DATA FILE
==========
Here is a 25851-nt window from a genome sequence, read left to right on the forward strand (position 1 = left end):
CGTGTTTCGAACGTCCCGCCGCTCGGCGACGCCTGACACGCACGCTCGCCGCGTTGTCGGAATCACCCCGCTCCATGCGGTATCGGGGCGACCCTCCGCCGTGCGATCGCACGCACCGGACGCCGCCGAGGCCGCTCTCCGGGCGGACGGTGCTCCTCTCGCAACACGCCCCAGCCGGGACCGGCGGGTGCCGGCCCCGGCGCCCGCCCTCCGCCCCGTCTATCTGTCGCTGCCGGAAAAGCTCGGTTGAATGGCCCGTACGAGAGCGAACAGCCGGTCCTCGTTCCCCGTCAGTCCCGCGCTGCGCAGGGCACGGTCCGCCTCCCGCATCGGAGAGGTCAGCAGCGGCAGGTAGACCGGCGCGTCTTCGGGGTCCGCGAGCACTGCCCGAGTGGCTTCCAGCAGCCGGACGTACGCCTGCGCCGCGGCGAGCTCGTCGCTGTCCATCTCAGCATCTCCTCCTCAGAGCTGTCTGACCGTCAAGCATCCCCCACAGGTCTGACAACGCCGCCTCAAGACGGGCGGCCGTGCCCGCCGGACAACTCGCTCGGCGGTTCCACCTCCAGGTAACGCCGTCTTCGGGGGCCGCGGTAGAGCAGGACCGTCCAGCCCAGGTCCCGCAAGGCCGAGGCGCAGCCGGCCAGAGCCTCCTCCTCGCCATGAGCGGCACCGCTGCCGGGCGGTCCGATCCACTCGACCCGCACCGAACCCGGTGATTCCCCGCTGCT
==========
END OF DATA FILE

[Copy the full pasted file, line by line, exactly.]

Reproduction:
Here is a 25851-nt window from a genome sequence, read left to right on the forward strand (position 1 = left end):
CGTGTTTCGAACGTCCCGCCGCTCGGCGACGCCTGACACGCACGCTCGCCGCGTTGTCGGAATCACCCCGCTCCATGCGGTATCGGGGCGACCCTCCGCCGTGCGATCGCACGCACCGGACGCCGCCGAGGCCGCTCTCCGGGCGGACGGTGCTCCTCTCGCAACACGCCCCAGCCGGGACCGGCGGGTGCCGGCCCCGGCGCCCGCCCTCCGCCCCGTCTATCTGTCGCTGCCGGAAAAGCTCGGTTGAATGGCCCGTACGAGAGCGAACAGCCGGTCCTCGTTCCCCGTCAGTCCCGCGCTGCGCAGGGCACGGTCCGCCTCCCGCATCGGAGAGGTCAGCAGCGGCAGGTAGACCGGCGCGTCTTCGGGGTCCGCGAGCACTGCCCGAGTGGCTTCCAGCAGCCGGACGTACGCCTGCGCCGCGGCGAGCTCGTCGCTGTCCATCTCAGCATCTCCTCCTCAGAGCTGTCTGACCGTCAAGCATCCCCCACAGGTCTGACAACGCCGCCTCAAGACGGGCGGCCGTGCCCGCCGGACAACTCGCTCGGCGGTTCCACCTCCAGGTAACGCCGTCTTCGGGGGCCGCGGTAGAGCAGGACCGTCCAGCCCAGGTCCCGCAAGGCCGAGGCGCAGCCGGCCAGAGCCTCCTCCTCGCCATGAGCGGCACCGCTGCCGGGCGGTCCGATCCACTCGACCCGCACCGAACCCGGTGATTCCCCGCTGCT